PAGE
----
The Garden Guide

Book: Colour schemes for the flower garden
Chapter: Chapter 2 The wood

Cistus wood edge planting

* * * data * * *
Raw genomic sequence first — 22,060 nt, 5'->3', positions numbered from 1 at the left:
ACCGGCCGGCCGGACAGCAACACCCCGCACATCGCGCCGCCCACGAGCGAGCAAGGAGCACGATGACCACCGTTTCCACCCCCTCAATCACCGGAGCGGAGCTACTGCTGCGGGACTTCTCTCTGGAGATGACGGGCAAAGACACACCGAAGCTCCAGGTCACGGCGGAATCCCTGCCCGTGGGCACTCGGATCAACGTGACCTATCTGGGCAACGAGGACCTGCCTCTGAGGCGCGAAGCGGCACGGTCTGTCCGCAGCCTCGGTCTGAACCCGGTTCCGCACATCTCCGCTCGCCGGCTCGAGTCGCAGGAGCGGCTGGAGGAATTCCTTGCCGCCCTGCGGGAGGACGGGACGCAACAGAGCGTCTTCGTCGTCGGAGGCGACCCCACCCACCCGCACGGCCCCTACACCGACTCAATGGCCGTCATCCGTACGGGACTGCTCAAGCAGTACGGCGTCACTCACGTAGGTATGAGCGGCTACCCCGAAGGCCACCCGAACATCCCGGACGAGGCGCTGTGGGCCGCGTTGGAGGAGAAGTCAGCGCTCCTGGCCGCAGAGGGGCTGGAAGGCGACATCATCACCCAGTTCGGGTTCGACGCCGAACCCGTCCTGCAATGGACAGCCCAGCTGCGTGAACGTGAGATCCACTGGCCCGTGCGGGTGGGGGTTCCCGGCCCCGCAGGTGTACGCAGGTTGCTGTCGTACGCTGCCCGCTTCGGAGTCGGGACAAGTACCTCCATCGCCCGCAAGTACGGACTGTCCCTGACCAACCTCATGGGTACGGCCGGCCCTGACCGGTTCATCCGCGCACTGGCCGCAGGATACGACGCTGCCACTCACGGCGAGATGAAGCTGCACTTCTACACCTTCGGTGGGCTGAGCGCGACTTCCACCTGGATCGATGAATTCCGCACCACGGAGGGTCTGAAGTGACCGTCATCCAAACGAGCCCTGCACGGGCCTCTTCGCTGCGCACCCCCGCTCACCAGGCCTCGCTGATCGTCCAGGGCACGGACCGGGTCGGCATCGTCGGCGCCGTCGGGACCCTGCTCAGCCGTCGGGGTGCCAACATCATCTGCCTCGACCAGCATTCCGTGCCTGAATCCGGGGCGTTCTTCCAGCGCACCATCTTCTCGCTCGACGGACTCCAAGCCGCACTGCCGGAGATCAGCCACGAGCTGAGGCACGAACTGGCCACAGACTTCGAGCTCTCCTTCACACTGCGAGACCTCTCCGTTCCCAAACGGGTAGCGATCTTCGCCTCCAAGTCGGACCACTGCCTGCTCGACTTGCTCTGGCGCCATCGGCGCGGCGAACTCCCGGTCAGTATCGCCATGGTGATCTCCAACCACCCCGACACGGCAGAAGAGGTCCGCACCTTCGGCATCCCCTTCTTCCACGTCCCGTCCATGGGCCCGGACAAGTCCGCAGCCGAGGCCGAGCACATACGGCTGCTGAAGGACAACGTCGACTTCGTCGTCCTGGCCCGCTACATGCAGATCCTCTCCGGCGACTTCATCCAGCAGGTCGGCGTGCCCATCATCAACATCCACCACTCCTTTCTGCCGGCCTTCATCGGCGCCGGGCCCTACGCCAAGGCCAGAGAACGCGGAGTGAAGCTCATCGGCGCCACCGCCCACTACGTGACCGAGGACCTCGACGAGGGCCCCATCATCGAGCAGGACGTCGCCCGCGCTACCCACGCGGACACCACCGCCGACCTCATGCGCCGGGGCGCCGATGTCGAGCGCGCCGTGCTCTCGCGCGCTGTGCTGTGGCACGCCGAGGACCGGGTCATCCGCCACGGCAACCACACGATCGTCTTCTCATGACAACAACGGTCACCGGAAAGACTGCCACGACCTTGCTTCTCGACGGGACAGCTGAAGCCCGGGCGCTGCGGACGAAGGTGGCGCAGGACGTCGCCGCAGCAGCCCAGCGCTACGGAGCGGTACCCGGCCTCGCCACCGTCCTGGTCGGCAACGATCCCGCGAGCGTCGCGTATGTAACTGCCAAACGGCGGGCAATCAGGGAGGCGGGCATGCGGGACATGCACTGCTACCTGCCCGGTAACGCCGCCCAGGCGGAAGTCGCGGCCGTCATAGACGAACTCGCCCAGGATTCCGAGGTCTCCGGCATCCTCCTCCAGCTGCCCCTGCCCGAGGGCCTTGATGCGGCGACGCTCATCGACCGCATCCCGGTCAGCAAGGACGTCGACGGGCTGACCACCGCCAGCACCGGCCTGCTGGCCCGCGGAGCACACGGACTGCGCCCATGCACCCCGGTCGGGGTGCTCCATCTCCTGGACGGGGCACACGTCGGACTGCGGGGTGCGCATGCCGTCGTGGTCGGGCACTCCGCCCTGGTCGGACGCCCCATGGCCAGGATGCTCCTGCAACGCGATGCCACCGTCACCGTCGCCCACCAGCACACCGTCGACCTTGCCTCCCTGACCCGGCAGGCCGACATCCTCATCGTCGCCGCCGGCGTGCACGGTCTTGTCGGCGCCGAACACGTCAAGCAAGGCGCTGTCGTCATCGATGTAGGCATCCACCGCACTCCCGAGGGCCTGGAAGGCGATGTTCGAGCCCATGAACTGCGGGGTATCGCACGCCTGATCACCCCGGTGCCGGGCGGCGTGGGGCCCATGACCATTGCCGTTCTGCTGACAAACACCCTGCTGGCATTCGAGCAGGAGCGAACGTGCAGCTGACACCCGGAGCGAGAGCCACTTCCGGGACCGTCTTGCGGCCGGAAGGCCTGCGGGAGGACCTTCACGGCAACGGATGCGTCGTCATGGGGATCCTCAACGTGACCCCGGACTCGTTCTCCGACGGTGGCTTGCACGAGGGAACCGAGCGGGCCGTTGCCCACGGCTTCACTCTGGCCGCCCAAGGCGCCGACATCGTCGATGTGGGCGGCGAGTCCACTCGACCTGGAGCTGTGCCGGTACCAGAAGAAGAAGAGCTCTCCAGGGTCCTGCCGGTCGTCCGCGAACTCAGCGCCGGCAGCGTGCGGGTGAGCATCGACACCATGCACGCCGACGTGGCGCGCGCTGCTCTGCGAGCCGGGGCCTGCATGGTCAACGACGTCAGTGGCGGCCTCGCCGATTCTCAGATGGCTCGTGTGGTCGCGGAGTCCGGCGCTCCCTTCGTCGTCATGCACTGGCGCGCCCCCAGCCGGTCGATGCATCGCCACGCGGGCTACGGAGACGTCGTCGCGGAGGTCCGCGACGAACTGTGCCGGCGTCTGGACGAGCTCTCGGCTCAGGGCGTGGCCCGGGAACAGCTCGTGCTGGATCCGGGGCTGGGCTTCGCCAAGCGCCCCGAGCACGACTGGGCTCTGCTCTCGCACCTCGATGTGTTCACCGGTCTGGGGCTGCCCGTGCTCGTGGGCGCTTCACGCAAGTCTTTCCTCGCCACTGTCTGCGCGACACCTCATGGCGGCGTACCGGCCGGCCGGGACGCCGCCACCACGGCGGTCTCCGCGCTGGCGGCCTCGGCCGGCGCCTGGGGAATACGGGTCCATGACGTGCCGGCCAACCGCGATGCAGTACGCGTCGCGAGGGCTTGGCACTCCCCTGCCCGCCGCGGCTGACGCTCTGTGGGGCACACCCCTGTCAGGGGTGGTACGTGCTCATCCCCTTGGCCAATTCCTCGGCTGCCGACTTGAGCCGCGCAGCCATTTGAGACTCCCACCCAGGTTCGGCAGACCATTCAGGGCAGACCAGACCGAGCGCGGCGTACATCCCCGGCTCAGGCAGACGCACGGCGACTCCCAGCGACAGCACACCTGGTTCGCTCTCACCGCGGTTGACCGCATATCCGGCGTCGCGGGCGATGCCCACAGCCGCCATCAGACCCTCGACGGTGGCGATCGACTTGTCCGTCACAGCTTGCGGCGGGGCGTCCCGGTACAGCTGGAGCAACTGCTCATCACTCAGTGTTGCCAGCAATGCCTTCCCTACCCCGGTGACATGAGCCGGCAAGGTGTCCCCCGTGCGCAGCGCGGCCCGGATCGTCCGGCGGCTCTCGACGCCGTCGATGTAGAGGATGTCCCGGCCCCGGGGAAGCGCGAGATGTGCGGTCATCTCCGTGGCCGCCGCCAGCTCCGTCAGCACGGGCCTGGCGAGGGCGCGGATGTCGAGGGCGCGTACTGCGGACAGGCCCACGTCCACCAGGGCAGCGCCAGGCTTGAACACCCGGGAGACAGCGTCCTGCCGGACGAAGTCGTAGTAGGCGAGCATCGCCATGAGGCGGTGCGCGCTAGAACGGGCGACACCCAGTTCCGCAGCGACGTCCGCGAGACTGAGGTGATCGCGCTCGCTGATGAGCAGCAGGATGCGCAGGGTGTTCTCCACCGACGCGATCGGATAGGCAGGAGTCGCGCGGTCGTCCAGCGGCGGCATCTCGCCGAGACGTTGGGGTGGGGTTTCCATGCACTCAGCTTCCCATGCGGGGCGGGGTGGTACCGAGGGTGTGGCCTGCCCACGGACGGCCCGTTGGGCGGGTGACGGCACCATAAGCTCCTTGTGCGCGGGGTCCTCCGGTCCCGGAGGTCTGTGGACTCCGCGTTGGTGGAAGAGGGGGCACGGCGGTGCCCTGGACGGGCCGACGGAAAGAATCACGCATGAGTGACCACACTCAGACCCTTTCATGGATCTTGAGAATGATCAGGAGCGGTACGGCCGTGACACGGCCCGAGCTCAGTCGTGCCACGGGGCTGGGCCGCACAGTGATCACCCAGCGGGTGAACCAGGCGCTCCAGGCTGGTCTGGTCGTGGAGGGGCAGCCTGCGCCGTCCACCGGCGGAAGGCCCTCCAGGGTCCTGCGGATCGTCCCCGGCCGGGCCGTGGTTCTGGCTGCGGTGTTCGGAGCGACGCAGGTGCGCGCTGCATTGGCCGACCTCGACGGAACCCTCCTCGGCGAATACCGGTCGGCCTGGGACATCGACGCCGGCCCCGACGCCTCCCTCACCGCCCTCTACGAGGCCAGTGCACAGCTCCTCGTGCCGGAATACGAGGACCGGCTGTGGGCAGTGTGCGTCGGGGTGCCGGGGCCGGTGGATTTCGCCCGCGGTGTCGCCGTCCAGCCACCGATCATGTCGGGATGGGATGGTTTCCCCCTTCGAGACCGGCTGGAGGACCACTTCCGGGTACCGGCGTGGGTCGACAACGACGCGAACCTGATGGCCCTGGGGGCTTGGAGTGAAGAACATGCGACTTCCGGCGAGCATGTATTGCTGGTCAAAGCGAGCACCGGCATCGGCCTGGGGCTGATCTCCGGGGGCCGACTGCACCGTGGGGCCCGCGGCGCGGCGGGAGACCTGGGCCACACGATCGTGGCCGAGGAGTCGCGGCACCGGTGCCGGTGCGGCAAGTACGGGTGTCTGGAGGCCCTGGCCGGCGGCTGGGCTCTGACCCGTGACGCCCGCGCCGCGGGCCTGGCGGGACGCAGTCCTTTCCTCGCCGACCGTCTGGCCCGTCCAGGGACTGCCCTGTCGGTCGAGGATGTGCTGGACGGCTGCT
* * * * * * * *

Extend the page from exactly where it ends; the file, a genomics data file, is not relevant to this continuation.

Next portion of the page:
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Near the middle of the woody ground a space was cleared that would be large enough to be sunny throughout the greater part of the day. This was for Cistuses. It is one of the compensations for gardening on the poorest of soils that these delightful shrubs do well with only the preparation of digging up and loosening the sand, for my soil is nothing better. The kinds that are best in the woody landscape are C. laurifolius and C. cyprius; laurifolius is the hardiest, cyprius rather the more beautiful, with its three-and-a-half-inch wide flowers of tenderest white with a red-purple blotch at the base of each petal. Its growth, also, is rather more free and graceful. It is the kind usually sold as ladaniferus, and flowers in July. C. laurifolius is a bush of a denser habit; it bears an abundance of bloom rather smaller than that of C. cyprius, and without the coloured blotch. But when it grows old and some of its stems are borne down and lie along the ground, the habit changes and it acquires a free pictorial character. These two large-growing Cistuses are admirable for wild planting in sunny wood edges. The illustrations show their use, not only in their own ground, but by the sides of the grassy ways and the regions where the wood paths leave the lawn. The sheltered, sunny Cistus clearing has an undergrowth of wild heaths that are native to the ground, but a very few other Heaths are added, namely, Erica ciliata {Erica ciliaris} and the Cornish Heath; and there is a fine patch at the joining of two of the little grassy paths of the white form of the Irish Heath (Menziesia, or Daboecia polifolia) {Daboecia cantabrica}.